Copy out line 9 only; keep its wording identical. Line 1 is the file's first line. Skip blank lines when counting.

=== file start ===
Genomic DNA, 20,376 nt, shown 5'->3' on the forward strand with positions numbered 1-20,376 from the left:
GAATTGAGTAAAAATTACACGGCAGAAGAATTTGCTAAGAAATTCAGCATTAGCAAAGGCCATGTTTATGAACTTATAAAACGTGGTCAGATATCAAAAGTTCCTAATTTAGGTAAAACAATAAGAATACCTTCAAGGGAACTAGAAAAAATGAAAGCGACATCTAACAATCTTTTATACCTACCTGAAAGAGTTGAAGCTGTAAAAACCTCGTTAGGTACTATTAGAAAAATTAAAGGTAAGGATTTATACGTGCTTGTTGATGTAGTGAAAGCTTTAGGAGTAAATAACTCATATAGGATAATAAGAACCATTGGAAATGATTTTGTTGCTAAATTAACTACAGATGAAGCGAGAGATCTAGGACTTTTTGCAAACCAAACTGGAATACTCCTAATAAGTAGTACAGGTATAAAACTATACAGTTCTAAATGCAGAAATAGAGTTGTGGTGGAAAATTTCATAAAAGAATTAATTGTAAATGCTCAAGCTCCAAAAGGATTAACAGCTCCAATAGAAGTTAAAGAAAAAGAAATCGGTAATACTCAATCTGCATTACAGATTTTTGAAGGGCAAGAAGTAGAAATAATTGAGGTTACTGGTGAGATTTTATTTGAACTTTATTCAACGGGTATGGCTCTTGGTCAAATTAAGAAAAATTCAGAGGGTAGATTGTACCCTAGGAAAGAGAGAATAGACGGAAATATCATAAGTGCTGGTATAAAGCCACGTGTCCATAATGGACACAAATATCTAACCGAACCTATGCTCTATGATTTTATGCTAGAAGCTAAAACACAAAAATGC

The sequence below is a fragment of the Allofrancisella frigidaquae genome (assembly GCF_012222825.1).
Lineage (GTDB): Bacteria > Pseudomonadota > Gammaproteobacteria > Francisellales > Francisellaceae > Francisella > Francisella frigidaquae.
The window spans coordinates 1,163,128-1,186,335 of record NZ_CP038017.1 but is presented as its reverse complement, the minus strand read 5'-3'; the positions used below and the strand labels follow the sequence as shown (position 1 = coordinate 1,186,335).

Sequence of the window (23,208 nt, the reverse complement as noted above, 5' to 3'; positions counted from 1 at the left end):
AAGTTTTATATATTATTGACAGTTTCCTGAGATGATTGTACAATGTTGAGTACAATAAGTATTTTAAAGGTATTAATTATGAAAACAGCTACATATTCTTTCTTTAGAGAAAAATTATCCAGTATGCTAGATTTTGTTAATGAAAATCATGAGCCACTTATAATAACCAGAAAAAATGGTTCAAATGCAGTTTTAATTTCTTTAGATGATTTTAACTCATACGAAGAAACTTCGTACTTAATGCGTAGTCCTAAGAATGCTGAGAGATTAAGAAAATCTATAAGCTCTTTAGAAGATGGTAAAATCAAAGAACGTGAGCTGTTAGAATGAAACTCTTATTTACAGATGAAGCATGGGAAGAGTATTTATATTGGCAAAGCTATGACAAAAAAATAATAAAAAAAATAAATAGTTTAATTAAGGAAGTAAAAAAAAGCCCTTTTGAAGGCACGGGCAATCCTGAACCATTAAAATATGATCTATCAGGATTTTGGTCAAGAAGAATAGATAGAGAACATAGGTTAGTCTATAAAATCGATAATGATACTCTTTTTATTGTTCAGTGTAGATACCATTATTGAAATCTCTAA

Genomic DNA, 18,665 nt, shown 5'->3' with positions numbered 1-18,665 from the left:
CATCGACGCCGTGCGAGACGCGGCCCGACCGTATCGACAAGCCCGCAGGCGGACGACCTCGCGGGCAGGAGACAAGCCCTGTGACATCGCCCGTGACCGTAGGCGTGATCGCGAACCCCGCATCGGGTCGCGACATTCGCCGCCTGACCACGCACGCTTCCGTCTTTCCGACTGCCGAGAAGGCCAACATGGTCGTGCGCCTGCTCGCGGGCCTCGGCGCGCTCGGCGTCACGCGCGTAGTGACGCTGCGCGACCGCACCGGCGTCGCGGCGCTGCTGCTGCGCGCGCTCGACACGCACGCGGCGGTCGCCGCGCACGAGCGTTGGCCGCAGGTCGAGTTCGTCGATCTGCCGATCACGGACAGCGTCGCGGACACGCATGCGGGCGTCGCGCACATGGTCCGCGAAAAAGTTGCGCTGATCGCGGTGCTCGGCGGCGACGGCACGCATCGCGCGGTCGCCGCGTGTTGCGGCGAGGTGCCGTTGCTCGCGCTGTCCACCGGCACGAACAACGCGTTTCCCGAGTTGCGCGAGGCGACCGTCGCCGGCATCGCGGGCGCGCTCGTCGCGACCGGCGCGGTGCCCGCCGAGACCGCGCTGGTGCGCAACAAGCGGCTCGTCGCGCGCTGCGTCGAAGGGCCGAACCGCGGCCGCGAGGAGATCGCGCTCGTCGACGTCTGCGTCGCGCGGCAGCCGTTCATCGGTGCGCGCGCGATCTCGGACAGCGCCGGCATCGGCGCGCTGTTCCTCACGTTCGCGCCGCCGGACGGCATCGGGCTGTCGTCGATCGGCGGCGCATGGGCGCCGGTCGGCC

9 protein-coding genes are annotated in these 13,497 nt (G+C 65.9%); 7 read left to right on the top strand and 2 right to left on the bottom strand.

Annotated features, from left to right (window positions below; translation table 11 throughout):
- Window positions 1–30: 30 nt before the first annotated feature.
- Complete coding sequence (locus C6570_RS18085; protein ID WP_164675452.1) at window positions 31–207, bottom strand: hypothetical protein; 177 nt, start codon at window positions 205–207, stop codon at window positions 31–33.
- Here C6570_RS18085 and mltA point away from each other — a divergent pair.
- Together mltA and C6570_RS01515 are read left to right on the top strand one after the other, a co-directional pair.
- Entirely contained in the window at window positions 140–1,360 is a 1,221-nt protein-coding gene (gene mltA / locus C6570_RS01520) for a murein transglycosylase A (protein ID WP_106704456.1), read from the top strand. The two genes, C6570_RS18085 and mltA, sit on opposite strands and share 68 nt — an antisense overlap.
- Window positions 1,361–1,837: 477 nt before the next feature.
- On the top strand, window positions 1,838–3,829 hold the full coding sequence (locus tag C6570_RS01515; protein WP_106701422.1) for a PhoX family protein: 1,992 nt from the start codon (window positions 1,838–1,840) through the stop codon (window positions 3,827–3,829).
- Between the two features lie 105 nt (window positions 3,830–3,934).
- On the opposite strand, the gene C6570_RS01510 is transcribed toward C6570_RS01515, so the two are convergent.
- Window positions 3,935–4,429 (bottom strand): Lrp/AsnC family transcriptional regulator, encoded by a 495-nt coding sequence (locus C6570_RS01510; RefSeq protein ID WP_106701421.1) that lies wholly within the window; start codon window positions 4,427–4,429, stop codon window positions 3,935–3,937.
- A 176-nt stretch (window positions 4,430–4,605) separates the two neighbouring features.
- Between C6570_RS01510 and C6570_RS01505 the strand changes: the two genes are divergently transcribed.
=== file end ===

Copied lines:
CATCGACGCCGTGCGAGACGCGGCCCGACCGTATCGACAAGCCCGCAGGCGGACGACCTCGCGGGCAGGAGACAAGCCCTGTGACATCGCCCGTGACCGTAGGCGTGATCGCGAACCCCGCATCGGGTCGCGACATTCGCCGCCTGACCACGCACGCTTCCGTCTTTCCGACTGCCGAGAAGGCCAACATGGTCGTGCGCCTGCTCGCGGGCCTCGGCGCGCTCGGCGTCACGCGCGTAGTGACGCTGCGCGACCGCACCGGCGTCGCGGCGCTGCTGCTGCGCGCGCTCGACACGCACGCGGCGGTCGCCGCGCACGAGCGTTGGCCGCAGGTCGAGTTCGTCGATCTGCCGATCACGGACAGCGTCGCGGACACGCATGCGGGCGTCGCGCACATGGTCCGCGAAAAAGTTGCGCTGATCGCGGTGCTCGGCGGCGACGGCACGCATCGCGCGGTCGCCGCGTGTTGCGGCGAGGTGCCGTTGCTCGCGCTGTCCACCGGCACGAACAACGCGTTTCCCGAGTTGCGCGAGGCGACCGTCGCCGGCATCGCGGGCGCGCTCGTCGCGACCGGCGCGGTGCCCGCCGAGACCGCGCTGGTGCGCAACAAGCGGCTCGTCGCGCGCTGCGTCGAAGGGCCGAACCGCGGCCGCGAGGAGATCGCGCTCGTCGACGTCTGCGTCGCGCGGCAGCCGTTCATCGGTGCGCGCGCGATCTCGGACAGCGCCGGCATCGGCGCGCTGTTCCTCACGTTCGCGCCGCCGGACGGCATCGGGCTGTCGTCGATCGGCGGCGCATGGGCGCCGGTCGGCC